0-0, Fenda Konte 0 2-2 2, Margaret Haggerty 0 0-0 0, Destiny Moore 1 0-0 3, Alex Humes 0 0-0 0, Jayla Moore 0 0-0 0, Paige Bizier 0 0-0 0, Elise-Monet King 0 0-2 0, Kone Aicha 0 0-0 0. Totals: 7 2-7 17. EAST GREENWICH (57): Margaret McCaffrey 4 0-0 9, Sarah Gavin 4 1-2 9, Emily Browne 1 0-2 3, Kaley McMullen 1 1-2 3, Gabbie Nicastri 4 0-2 8, Hannah Anderson 6 1-2 13, Courtney McMullen 3 0-2 8, Sofia Ruggieri 2 0-0 4. Totals: 25 3-12 57. Halftime: EG 29-7. Three-point field goals: T 1 (Destiny Moore); EG 4 (Courtney McMullen 2, Margaret McCaffrey, Emily Browne).
Clippers sunk by Barrington
CUMBERLAND -- Barrington High took advantage of a pair of 12point performances from Sarah Middleton and Maura Kelty to muster an easy 49-20 triumph over Cumberland in a Division I crossover clash at the Wellness Center on Tuesday night. Senior Kaitlin Engels, junior Taylor Fay and freshman Julianna Ross each posted four points for the Clippers (6-8 overall, 2-8 in I-North), though Engels closed with seven rebounds and Fay five.
Avengers too much for Tigers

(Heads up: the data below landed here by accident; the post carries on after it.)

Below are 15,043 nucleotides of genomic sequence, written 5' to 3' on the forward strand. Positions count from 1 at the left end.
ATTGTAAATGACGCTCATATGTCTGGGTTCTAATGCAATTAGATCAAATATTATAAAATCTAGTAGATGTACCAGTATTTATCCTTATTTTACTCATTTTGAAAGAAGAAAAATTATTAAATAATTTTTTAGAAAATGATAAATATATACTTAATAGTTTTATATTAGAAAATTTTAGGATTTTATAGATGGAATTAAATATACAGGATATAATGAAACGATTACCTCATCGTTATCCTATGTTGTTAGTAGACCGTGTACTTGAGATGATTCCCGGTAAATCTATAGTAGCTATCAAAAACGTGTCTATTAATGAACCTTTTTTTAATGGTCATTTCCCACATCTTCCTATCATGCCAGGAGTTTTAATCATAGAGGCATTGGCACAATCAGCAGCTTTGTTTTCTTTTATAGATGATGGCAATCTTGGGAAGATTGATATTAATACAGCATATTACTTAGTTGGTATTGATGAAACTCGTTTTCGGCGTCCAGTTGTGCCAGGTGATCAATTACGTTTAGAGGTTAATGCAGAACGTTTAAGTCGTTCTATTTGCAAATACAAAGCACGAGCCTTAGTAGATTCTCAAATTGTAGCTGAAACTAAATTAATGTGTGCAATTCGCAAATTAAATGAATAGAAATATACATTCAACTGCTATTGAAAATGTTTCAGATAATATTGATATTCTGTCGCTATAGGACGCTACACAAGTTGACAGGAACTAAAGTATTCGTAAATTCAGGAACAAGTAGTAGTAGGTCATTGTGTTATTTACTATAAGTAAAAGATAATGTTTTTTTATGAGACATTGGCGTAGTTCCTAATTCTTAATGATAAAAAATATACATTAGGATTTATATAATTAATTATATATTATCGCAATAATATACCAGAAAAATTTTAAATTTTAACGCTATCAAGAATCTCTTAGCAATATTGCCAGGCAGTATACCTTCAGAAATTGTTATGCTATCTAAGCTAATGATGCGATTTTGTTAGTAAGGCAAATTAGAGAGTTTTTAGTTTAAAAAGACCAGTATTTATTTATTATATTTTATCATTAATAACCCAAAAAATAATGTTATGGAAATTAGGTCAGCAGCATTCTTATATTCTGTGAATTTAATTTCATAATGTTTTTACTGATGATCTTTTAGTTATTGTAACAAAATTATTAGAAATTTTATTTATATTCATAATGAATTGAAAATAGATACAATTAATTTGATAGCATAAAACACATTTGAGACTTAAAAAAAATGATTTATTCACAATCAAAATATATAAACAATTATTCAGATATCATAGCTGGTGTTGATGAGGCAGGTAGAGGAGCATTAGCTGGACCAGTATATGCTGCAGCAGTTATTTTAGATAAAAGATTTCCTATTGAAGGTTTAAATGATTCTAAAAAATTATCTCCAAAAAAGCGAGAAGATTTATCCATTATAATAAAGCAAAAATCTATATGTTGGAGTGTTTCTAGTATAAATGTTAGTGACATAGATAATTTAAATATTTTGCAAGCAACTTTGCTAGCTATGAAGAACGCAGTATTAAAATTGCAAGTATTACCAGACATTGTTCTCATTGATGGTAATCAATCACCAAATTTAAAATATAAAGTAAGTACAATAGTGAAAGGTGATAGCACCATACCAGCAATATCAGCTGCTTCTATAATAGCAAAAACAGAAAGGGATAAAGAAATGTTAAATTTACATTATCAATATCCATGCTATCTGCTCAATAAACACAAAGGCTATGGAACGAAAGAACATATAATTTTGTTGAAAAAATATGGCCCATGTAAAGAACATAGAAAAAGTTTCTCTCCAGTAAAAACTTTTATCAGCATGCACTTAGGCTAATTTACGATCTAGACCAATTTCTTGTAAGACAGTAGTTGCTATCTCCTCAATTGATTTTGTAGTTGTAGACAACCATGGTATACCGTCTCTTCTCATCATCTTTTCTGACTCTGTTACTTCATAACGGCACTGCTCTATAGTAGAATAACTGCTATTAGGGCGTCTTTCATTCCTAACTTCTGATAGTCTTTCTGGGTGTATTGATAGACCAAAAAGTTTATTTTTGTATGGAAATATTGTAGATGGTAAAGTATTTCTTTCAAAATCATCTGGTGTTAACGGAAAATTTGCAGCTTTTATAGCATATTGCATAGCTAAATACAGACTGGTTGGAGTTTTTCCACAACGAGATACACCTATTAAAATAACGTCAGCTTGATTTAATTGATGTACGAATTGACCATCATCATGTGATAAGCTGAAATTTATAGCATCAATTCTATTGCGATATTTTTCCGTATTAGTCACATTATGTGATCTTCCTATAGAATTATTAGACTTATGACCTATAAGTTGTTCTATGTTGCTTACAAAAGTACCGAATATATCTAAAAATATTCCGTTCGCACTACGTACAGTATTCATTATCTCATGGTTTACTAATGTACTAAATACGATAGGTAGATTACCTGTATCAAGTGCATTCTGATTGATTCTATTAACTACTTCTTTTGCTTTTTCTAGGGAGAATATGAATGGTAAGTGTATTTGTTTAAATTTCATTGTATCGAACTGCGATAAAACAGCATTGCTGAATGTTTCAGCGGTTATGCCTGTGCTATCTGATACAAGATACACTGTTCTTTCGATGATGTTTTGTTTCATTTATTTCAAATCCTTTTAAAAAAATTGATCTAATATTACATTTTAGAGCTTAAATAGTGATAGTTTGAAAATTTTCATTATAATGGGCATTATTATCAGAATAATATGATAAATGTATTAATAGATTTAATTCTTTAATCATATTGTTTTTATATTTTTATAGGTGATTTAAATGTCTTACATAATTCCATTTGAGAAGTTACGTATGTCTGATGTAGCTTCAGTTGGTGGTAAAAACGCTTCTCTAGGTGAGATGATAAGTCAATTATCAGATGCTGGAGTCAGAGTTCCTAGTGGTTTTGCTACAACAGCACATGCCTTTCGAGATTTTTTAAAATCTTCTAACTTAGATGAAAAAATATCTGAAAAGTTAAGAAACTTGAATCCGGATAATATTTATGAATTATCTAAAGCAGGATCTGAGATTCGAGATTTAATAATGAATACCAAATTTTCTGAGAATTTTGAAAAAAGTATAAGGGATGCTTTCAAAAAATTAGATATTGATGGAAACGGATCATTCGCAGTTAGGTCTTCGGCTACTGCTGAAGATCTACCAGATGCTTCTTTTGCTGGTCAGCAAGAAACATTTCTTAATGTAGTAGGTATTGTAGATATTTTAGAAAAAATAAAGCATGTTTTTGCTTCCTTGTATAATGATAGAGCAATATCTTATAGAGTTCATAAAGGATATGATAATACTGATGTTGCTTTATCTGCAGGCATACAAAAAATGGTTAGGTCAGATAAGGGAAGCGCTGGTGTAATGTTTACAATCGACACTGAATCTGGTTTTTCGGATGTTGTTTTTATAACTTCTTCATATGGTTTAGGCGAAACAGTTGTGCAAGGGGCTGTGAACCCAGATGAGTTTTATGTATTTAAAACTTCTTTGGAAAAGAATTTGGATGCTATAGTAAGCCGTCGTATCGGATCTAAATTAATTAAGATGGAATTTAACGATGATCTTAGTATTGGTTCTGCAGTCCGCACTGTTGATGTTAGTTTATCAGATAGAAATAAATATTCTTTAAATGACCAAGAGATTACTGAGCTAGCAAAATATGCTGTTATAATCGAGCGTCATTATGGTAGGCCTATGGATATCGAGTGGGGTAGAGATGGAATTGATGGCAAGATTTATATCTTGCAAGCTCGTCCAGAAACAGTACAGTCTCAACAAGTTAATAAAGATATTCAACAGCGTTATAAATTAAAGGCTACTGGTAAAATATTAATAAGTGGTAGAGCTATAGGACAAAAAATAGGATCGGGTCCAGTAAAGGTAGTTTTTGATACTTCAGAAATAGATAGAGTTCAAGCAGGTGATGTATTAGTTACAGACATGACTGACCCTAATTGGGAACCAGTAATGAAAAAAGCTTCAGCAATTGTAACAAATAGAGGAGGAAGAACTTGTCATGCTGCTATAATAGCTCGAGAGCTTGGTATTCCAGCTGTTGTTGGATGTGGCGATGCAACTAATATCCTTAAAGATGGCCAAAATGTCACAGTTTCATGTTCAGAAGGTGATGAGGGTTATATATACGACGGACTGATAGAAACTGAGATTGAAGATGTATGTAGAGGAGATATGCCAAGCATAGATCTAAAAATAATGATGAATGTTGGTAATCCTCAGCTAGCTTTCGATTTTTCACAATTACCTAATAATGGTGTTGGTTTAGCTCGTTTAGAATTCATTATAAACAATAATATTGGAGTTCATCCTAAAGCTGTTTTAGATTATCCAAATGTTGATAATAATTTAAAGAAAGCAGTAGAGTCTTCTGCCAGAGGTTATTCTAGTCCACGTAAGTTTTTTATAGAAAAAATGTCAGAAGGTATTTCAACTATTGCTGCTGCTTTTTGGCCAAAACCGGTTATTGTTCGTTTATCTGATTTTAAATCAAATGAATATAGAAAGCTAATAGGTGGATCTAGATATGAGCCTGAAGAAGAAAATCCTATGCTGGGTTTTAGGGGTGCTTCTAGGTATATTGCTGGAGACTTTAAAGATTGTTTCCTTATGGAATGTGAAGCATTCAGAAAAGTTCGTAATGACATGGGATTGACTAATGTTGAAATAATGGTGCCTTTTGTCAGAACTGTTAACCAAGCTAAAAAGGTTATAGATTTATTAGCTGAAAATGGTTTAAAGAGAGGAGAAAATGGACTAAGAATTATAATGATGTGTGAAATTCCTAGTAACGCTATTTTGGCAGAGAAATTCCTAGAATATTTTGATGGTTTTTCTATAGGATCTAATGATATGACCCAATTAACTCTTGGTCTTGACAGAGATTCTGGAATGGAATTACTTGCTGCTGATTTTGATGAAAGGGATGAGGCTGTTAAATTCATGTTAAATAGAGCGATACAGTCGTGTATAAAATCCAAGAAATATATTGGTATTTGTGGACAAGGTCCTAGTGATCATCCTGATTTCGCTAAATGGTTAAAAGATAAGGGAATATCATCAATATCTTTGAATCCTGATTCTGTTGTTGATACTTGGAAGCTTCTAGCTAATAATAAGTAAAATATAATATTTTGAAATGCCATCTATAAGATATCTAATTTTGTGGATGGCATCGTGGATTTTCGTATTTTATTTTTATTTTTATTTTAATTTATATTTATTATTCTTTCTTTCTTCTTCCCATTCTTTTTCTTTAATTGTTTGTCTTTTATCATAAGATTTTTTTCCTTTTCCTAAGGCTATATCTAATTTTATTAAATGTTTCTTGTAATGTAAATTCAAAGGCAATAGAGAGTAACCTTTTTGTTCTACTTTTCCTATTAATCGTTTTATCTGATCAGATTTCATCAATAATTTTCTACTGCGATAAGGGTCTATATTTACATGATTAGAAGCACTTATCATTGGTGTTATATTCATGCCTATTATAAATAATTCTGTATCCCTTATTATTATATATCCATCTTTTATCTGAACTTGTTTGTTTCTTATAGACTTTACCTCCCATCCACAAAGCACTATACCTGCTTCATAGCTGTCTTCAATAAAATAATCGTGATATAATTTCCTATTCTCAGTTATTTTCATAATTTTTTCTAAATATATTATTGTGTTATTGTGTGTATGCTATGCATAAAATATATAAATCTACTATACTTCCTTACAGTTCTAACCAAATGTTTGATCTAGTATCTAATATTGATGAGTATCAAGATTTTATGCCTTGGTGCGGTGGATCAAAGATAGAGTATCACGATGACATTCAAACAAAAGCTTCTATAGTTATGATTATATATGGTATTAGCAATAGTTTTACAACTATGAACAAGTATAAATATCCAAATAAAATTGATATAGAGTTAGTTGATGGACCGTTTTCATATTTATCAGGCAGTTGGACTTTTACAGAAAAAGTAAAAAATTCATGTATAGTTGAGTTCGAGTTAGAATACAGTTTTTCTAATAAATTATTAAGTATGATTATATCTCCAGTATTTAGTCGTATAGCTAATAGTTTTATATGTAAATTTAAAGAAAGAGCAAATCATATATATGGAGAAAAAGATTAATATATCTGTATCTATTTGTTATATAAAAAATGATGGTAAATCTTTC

EAST GREENWICH – Tolman’s quest for its first Division II victory of the season continues after falling to East Greenwich, 57-17, on Tuesday night. The Tigers, who are now winless in nine league tries, received a teamhigh eight points from McKenzie Hofknecht.
TOLMAN (17): Marlene DeBarros 1 0-0 2, Francheska Kelly 1 0-0 2, McKenzie Hofknecht 4 0-3 8, Kumba Tengbeh 0 0-0 0, Sylvia Lopes 0
Raiders run dry in OT
EAST GREENWICH – Rocky Hill outscored Shea 5-0 in the overtime session to secure a hard-fought 39-34 victory on Tuesday. The two teams combined to miss 18 free throws. Rocky Hill’s Donna Russo led all
Basketball Mount St. Charles at Toll Gate, 7 p.m. Wrestling Tolman, Burrillville at Pilgrim, 5 p.m.; Ponaganset, West Warwick at Lincoln, 5:30 p.m.; Cranston West at Cumberland, Chariho at Woonsocket, 7 p.m. GIRLS Basketball Davies at Hope, 4 p.m.; North Smithfield at Juanita Sanchez, Middletown at Shea, 6 p.m.; Burrillville at Warwick Vets, Toll Gate at Tolman, 7 p.m.; Cumberland at Smithfield, 7:15 p.m. FRIDAY BOYS